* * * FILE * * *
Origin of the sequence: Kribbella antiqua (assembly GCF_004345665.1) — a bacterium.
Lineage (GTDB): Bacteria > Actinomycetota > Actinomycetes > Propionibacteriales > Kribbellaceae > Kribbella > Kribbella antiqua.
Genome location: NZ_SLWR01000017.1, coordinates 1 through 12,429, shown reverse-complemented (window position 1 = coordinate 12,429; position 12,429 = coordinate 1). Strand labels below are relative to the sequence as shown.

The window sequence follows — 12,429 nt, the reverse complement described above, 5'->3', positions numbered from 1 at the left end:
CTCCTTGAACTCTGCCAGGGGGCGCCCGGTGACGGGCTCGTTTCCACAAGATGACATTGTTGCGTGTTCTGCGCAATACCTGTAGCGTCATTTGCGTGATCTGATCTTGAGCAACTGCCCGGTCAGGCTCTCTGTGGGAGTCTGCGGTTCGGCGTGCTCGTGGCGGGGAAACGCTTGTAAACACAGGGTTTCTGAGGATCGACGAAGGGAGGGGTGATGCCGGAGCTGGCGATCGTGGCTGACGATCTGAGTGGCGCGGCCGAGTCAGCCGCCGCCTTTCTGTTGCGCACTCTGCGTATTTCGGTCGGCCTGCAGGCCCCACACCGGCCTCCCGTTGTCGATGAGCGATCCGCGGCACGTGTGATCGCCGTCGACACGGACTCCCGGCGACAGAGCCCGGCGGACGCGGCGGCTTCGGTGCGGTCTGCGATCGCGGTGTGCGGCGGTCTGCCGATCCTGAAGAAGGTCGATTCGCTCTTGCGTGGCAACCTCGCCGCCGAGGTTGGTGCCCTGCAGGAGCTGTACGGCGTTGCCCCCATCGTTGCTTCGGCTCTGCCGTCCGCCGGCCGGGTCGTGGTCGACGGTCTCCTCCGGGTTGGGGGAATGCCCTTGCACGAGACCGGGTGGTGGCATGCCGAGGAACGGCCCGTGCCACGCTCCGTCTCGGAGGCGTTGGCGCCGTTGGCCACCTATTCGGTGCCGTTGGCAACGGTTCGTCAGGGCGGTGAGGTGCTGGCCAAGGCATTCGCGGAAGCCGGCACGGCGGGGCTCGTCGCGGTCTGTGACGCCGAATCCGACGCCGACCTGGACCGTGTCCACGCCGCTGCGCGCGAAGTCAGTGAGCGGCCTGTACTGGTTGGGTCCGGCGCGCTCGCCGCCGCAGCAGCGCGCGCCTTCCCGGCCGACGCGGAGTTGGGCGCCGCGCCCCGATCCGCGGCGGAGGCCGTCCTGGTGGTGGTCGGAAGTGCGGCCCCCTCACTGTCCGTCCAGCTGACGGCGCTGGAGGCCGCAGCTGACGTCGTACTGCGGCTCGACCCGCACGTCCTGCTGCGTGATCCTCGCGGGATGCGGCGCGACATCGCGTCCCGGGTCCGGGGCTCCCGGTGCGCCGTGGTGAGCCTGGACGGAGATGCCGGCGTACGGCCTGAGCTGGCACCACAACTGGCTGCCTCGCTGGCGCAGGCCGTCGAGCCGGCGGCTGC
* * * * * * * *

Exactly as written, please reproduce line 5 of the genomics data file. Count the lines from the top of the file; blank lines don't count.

CTCCTTGAACTCTGCCAGGGGGCGCCCGGTGACGGGCTCGTTTCCACAAGATGACATTGTTGCGTGTTCTGCGCAATACCTGTAGCGTCATTTGCGTGATCTGATCTTGAGCAACTGCCCGGTCAGGCTCTCTGTGGGAGTCTGCGGTTCGGCGTGCTCGTGGCGGGGAAACGCTTGTAAACACAGGGTTTCTGAGGATCGACGAAGGGAGGGGTGATGCCGGAGCTGGCGATCGTGGCTGACGATCTGAGTGGCGCGGCCGAGTCAGCCGCCGCCTTTCTGTTGCGCACTCTGCGTATTTCGGTCGGCCTGCAGGCCCCACACCGGCCTCCCGTTGTCGATGAGCGATCCGCGGCACGTGTGATCGCCGTCGACACGGACTCCCGGCGACAGAGCCCGGCGGACGCGGCGGCTTCGGTGCGGTCTGCGATCGCGGTGTGCGGCGGTCTGCCGATCCTGAAGAAGGTCGATTCGCTCTTGCGTGGCAACCTCGCCGCCGAGGTTGGTGCCCTGCAGGAGCTGTACGGCGTTGCCCCCATCGTTGCTTCGGCTCTGCCGTCCGCCGGCCGGGTCGTGGTCGACGGTCTCCTCCGGGTTGGGGGAATGCCCTTGCACGAGACCGGGTGGTGGCATGCCGAGGAACGGCCCGTGCCACGCTCCGTCTCGGAGGCGTTGGCGCCGTTGGCCACCTATTCGGTGCCGTTGGCAACGGTTCGTCAGGGCGGTGAGGTGCTGGCCAAGGCATTCGCGGAAGCCGGCACGGCGGGGCTCGTCGCGGTCTGTGACGCCGAATCCGACGCCGACCTGGACCGTGTCCACGCCGCTGCGCGCGAAGTCAGTGAGCGGCCTGTACTGGTTGGGTCCGGCGCGCTCGCCGCCGCAGCAGCGCGCGCCTTCCCGGCCGACGCGGAGTTGGGCGCCGCGCCCCGATCCGCGGCGGAGGCCGTCCTGGTGGTGGTCGGAAGTGCGGCCCCCTCACTGTCCGTCCAGCTGACGGCGCTGGAGGCCGCAGCTGACGTCGTACTGCGGCTCGACCCGCACGTCCTGCTGCGTGATCCTCGCGGGATGCGGCGCGACATCGCGTCCCGGGTCCGGGGCTCCCGGTGCGCCGTGGTGAGCCTGGACGGAGATGCCGGCGTACGGCCTGAGCTGGCACCACAACTGGCTGCCTCGCTGGCGCAGGCCGTCGAGCCGGCGGCTGC